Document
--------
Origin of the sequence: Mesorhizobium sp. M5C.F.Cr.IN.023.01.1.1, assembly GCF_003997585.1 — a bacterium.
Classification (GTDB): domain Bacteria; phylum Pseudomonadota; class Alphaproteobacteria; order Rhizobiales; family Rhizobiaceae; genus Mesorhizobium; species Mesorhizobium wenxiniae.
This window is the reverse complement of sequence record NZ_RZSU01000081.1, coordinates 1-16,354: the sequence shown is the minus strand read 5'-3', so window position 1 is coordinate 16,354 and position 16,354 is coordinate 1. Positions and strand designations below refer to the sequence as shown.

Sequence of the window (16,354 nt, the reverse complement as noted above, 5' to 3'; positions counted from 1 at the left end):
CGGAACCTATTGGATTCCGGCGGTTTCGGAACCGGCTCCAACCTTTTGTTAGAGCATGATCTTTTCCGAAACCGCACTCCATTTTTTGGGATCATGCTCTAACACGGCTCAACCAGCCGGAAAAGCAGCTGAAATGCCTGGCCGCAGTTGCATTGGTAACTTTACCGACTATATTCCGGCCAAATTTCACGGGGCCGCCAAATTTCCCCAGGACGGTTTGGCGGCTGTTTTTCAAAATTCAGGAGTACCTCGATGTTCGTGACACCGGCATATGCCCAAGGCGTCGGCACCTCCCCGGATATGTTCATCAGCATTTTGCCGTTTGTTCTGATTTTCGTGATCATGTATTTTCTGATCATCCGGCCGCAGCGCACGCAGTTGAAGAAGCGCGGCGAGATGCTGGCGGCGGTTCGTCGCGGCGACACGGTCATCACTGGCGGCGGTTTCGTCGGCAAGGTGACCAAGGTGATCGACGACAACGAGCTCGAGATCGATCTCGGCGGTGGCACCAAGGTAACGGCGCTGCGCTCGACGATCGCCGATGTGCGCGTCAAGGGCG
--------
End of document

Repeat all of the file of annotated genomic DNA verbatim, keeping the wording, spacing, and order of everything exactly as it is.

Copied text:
Origin of the sequence: Mesorhizobium sp. M5C.F.Cr.IN.023.01.1.1, assembly GCF_003997585.1 — a bacterium.
Classification (GTDB): domain Bacteria; phylum Pseudomonadota; class Alphaproteobacteria; order Rhizobiales; family Rhizobiaceae; genus Mesorhizobium; species Mesorhizobium wenxiniae.
This window is the reverse complement of sequence record NZ_RZSU01000081.1, coordinates 1-16,354: the sequence shown is the minus strand read 5'-3', so window position 1 is coordinate 16,354 and position 16,354 is coordinate 1. Positions and strand designations below refer to the sequence as shown.

Sequence of the window (16,354 nt, the reverse complement as noted above, 5' to 3'; positions counted from 1 at the left end):
CGGAACCTATTGGATTCCGGCGGTTTCGGAACCGGCTCCAACCTTTTGTTAGAGCATGATCTTTTCCGAAACCGCACTCCATTTTTTGGGATCATGCTCTAACACGGCTCAACCAGCCGGAAAAGCAGCTGAAATGCCTGGCCGCAGTTGCATTGGTAACTTTACCGACTATATTCCGGCCAAATTTCACGGGGCCGCCAAATTTCCCCAGGACGGTTTGGCGGCTGTTTTTCAAAATTCAGGAGTACCTCGATGTTCGTGACACCGGCATATGCCCAAGGCGTCGGCACCTCCCCGGATATGTTCATCAGCATTTTGCCGTTTGTTCTGATTTTCGTGATCATGTATTTTCTGATCATCCGGCCGCAGCGCACGCAGTTGAAGAAGCGCGGCGAGATGCTGGCGGCGGTTCGTCGCGGCGACACGGTCATCACTGGCGGCGGTTTCGTCGGCAAGGTGACCAAGGTGATCGACGACAACGAGCTCGAGATCGATCTCGGCGGTGGCACCAAGGTAACGGCGCTGCGCTCGACGATCGCCGATGTGCGCGTCAAGGGCG